Quincy Recycle has opened its eighth recycling facility to handle material from back-of-house commercial and industrial settings, underscoring opportunity in these areas despite a pandemic-driven decline in commercial material generation.
Two large publicly held waste and recycling companies are taking in higher residential volumes during the COVID-19 pandemic, but they say contamination has been flat. Recently, they’ve also started seeing critical upticks on the commercial side.
Coronavirus infections among workers have caused a MRF to shutter and delayed collection of recyclables elsewhere. The federal government and one state are working to provide masks and funding to help programs cope.
Retrievr will begin collecting scrap electronics and used textiles from the porches of Philadelphia homes, after city officials selected the company to participate in a pilot project.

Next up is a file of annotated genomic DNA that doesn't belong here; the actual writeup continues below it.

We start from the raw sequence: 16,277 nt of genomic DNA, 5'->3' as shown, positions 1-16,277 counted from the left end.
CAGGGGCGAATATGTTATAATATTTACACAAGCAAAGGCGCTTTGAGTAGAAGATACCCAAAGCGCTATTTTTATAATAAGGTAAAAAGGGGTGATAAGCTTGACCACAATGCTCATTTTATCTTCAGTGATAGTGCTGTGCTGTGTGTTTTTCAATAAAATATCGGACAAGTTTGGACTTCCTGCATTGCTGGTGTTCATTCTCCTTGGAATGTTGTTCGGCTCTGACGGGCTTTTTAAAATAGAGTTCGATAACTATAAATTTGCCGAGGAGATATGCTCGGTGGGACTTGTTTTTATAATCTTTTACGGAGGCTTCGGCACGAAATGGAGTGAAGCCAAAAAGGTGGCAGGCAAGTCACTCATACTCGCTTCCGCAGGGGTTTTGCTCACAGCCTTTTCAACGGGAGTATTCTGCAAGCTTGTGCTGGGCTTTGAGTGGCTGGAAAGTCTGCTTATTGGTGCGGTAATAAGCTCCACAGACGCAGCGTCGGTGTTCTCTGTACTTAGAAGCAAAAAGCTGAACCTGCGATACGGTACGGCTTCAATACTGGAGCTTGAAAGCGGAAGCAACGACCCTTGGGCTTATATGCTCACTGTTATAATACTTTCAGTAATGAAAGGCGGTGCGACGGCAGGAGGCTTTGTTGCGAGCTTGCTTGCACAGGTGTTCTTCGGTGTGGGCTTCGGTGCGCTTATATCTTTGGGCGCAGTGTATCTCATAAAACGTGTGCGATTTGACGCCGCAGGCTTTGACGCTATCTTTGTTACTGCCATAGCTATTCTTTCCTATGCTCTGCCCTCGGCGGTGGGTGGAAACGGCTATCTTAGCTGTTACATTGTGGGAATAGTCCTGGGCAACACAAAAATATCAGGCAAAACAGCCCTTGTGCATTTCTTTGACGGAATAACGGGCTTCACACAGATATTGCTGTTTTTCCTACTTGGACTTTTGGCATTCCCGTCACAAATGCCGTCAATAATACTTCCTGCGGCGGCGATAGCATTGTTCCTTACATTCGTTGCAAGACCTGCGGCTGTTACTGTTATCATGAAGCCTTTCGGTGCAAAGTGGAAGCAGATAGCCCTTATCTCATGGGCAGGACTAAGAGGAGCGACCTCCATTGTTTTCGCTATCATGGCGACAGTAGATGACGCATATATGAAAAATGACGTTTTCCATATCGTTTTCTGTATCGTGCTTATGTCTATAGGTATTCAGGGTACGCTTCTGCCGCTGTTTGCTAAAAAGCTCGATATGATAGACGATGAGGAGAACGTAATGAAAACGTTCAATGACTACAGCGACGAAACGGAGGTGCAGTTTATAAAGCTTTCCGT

Two years after China’s imports ban upended material flows, recycling revenues are still falling for the largest waste and recycling companies in North America.
North Carolina recently awarded hundreds of thousands of dollars in grants to help divert mixed recyclables, organics, paper, plastic and other materials from landfills.
According to a study from The Recycling Partnership, large and mid-sized cities in California see an average contamination rate of around 20%, a finding that underscores the complications of aligning enthusiastic residents with local-program realities.
A data collection and analytics platform is helping a California university improve its landfill diversion. In recent weeks, the platform has also helped combat the spread of COVID-19.